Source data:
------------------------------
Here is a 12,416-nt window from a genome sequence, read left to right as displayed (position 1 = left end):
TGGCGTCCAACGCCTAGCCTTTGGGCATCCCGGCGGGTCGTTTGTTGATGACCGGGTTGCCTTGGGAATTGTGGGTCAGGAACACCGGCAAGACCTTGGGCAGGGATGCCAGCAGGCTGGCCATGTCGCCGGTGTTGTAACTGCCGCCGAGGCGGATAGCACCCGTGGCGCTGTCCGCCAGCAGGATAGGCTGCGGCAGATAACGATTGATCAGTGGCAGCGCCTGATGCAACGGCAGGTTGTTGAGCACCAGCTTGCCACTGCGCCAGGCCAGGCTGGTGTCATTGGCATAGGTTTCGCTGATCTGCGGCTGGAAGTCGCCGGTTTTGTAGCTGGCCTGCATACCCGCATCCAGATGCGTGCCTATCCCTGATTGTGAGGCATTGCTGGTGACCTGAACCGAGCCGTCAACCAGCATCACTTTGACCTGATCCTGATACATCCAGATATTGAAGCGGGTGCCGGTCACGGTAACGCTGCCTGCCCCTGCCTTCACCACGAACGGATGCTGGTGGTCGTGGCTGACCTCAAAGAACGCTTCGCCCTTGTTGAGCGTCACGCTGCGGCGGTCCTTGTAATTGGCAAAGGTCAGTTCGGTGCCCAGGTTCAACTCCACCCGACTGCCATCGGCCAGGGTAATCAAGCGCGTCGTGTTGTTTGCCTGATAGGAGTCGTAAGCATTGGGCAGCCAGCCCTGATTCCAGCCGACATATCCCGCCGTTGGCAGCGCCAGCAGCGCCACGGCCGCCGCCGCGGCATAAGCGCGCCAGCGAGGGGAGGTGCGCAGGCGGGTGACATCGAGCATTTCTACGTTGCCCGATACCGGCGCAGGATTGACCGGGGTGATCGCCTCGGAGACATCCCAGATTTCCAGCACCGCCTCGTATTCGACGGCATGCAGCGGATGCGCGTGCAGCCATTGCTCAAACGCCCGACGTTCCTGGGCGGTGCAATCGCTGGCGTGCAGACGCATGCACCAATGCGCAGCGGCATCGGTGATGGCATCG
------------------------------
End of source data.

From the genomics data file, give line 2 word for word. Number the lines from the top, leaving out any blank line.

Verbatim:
TGGCGTCCAACGCCTAGCCTTTGGGCATCCCGGCGGGTCGTTTGTTGATGACCGGGTTGCCTTGGGAATTGTGGGTCAGGAACACCGGCAAGACCTTGGGCAGGGATGCCAGCAGGCTGGCCATGTCGCCGGTGTTGTAACTGCCGCCGAGGCGGATAGCACCCGTGGCGCTGTCCGCCAGCAGGATAGGCTGCGGCAGATAACGATTGATCAGTGGCAGCGCCTGATGCAACGGCAGGTTGTTGAGCACCAGCTTGCCACTGCGCCAGGCCAGGCTGGTGTCATTGGCATAGGTTTCGCTGATCTGCGGCTGGAAGTCGCCGGTTTTGTAGCTGGCCTGCATACCCGCATCCAGATGCGTGCCTATCCCTGATTGTGAGGCATTGCTGGTGACCTGAACCGAGCCGTCAACCAGCATCACTTTGACCTGATCCTGATACATCCAGATATTGAAGCGGGTGCCGGTCACGGTAACGCTGCCTGCCCCTGCCTTCACCACGAACGGATGCTGGTGGTCGTGGCTGACCTCAAAGAACGCTTCGCCCTTGTTGAGCGTCACGCTGCGGCGGTCCTTGTAATTGGCAAAGGTCAGTTCGGTGCCCAGGTTCAACTCCACCCGACTGCCATCGGCCAGGGTAATCAAGCGCGTCGTGTTGTTTGCCTGATAGGAGTCGTAAGCATTGGGCAGCCAGCCCTGATTCCAGCCGACATATCCCGCCGTTGGCAGCGCCAGCAGCGCCACGGCCGCCGCCGCGGCATAAGCGCGCCAGCGAGGGGAGGTGCGCAGGCGGGTGACATCGAGCATTTCTACGTTGCCCGATACCGGCGCAGGATTGACCGGGGTGATCGCCTCGGAGACATCCCAGATTTCCAGCACCGCCTCGTATTCGACGGCATGCAGCGGATGCGCGTGCAGCCATTGCTCAAACGCCCGACGTTCCTGGGCGGTGCAATCGCTGGCGTGCAGACGCATGCACCAATGCGCAGCGGCATCGGTGATGGCATCG